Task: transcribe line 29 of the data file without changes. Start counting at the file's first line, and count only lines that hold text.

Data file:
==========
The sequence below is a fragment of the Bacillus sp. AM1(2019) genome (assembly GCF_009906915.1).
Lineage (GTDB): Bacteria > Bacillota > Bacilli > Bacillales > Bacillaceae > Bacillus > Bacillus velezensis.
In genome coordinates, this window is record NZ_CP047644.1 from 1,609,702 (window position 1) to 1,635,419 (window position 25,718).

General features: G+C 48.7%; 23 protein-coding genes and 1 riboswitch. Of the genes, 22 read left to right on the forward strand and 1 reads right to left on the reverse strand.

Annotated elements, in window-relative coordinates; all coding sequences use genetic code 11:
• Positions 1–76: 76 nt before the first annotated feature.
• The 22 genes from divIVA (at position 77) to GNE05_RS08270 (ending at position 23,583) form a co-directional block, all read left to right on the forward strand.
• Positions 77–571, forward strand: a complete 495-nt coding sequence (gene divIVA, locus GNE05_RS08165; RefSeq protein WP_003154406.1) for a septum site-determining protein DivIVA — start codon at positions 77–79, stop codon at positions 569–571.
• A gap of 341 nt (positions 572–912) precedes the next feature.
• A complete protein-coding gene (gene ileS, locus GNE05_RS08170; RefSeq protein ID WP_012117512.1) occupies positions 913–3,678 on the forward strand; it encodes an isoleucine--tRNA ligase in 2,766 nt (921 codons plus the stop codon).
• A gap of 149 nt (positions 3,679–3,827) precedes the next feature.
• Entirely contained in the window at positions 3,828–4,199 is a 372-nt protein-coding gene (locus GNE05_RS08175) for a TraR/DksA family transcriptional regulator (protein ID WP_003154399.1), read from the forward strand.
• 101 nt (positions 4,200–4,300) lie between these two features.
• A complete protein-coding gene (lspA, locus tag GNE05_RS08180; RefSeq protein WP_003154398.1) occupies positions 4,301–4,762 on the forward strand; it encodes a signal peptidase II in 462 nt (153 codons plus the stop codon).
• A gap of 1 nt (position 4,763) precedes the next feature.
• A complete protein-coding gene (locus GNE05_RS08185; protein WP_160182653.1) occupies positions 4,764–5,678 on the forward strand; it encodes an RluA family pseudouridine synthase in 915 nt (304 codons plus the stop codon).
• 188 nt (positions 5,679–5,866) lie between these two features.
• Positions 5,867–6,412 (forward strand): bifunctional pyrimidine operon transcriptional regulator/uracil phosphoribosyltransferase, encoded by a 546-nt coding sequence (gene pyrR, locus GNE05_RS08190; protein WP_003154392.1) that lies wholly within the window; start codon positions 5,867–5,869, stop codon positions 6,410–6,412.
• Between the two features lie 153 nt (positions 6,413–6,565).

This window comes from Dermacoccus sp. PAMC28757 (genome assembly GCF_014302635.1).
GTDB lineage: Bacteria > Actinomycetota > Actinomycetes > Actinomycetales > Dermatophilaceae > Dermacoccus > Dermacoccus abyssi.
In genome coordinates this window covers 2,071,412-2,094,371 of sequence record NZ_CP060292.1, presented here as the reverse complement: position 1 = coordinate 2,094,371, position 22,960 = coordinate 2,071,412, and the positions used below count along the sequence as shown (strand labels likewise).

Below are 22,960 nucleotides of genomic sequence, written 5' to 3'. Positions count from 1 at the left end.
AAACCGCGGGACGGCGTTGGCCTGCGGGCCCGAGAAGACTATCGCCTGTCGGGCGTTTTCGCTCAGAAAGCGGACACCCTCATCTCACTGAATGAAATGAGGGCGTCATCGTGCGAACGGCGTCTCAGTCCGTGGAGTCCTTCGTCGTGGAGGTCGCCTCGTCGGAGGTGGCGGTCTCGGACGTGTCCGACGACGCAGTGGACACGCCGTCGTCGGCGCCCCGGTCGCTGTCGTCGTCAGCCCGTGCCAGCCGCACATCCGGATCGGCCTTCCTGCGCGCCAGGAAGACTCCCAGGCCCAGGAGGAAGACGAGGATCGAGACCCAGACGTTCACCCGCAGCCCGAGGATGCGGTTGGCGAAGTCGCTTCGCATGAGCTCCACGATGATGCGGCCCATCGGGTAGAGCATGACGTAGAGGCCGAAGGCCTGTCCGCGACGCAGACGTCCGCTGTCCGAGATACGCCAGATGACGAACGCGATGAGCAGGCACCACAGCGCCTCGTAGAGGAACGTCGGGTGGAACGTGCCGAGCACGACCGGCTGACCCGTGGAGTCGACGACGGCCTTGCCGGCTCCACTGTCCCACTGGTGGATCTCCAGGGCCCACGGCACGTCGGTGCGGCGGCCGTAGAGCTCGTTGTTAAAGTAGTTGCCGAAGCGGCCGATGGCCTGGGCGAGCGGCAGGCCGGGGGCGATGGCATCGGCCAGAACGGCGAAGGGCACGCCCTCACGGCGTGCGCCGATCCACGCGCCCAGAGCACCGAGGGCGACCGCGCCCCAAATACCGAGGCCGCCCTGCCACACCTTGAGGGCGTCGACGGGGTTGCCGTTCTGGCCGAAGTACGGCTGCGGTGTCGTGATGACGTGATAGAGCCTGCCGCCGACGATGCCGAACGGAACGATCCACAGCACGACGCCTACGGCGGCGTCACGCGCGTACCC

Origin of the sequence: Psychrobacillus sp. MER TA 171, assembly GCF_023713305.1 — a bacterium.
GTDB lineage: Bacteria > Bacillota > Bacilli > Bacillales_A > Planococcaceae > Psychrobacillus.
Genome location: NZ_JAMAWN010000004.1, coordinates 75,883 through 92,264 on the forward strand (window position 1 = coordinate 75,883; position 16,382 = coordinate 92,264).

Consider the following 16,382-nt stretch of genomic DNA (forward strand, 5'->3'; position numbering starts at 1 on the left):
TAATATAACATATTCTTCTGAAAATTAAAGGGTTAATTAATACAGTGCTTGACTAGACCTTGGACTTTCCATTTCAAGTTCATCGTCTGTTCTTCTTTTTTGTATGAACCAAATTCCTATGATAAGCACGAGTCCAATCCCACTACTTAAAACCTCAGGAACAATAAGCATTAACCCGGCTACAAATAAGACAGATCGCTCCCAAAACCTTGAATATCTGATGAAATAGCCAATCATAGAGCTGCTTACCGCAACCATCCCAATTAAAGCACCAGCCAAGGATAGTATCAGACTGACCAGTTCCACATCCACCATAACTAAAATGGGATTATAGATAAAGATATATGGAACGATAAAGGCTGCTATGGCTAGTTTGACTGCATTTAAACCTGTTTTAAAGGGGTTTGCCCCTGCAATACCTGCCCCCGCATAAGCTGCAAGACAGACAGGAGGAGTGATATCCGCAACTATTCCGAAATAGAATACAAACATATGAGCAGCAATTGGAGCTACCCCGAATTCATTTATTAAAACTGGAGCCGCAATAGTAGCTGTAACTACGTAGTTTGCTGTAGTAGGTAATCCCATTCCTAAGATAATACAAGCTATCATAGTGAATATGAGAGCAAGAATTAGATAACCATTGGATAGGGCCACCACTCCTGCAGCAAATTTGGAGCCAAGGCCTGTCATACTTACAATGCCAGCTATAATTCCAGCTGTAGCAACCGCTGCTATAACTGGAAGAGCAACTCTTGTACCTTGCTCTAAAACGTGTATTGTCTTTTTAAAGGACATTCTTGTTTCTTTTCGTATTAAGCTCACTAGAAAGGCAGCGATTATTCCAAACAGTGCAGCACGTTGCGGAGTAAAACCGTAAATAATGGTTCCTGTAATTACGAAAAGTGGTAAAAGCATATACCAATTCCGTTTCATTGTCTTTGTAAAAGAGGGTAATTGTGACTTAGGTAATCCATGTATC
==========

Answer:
TAATATAACATATTCTTCTGAAAATTAAAGGGTTAATTAATACAGTGCTTGACTAGACCTTGGACTTTCCATTTCAAGTTCATCGTCTGTTCTTCTTTTTTGTATGAACCAAATTCCTATGATAAGCACGAGTCCAATCCCACTACTTAAAACCTCAGGAACAATAAGCATTAACCCGGCTACAAATAAGACAGATCGCTCCCAAAACCTTGAATATCTGATGAAATAGCCAATCATAGAGCTGCTTACCGCAACCATCCCAATTAAAGCACCAGCCAAGGATAGTATCAGACTGACCAGTTCCACATCCACCATAACTAAAATGGGATTATAGATAAAGATATATGGAACGATAAAGGCTGCTATGGCTAGTTTGACTGCATTTAAACCTGTTTTAAAGGGGTTTGCCCCTGCAATACCTGCCCCCGCATAAGCTGCAAGACAGACAGGAGGAGTGATATCCGCAACTATTCCGAAATAGAATACAAACATATGAGCAGCAATTGGAGCTACCCCGAATTCATTTATTAAAACTGGAGCCGCAATAGTAGCTGTAACTACGTAGTTTGCTGTAGTAGGTAATCCCATTCCTAAGATAATACAAGCTATCATAGTGAATATGAGAGCAAGAATTAGATAACCATTGGATAGGGCCACCACTCCTGCAGCAAATTTGGAGCCAAGGCCTGTCATACTTACAATGCCAGCTATAATTCCAGCTGTAGCAACCGCTGCTATAACTGGAAGAGCAACTCTTGTACCTTGCTCTAAAACGTGTATTGTCTTTTTAAAGGACATTCTTGTTTCTTTTCGTATTAAGCTCACTAGAAAGGCAGCGATTATTCCAAACAGTGCAGCACGTTGCGGAGTAAAACCGTAAATAATGGTTCCTGTAATTACGAAAAGTGGTAAAAGCATATACCAATTCCGTTTCATTGTCTTTGTAAAAGAGGGTAATTGTGACTTAGGTAATCCATGTATC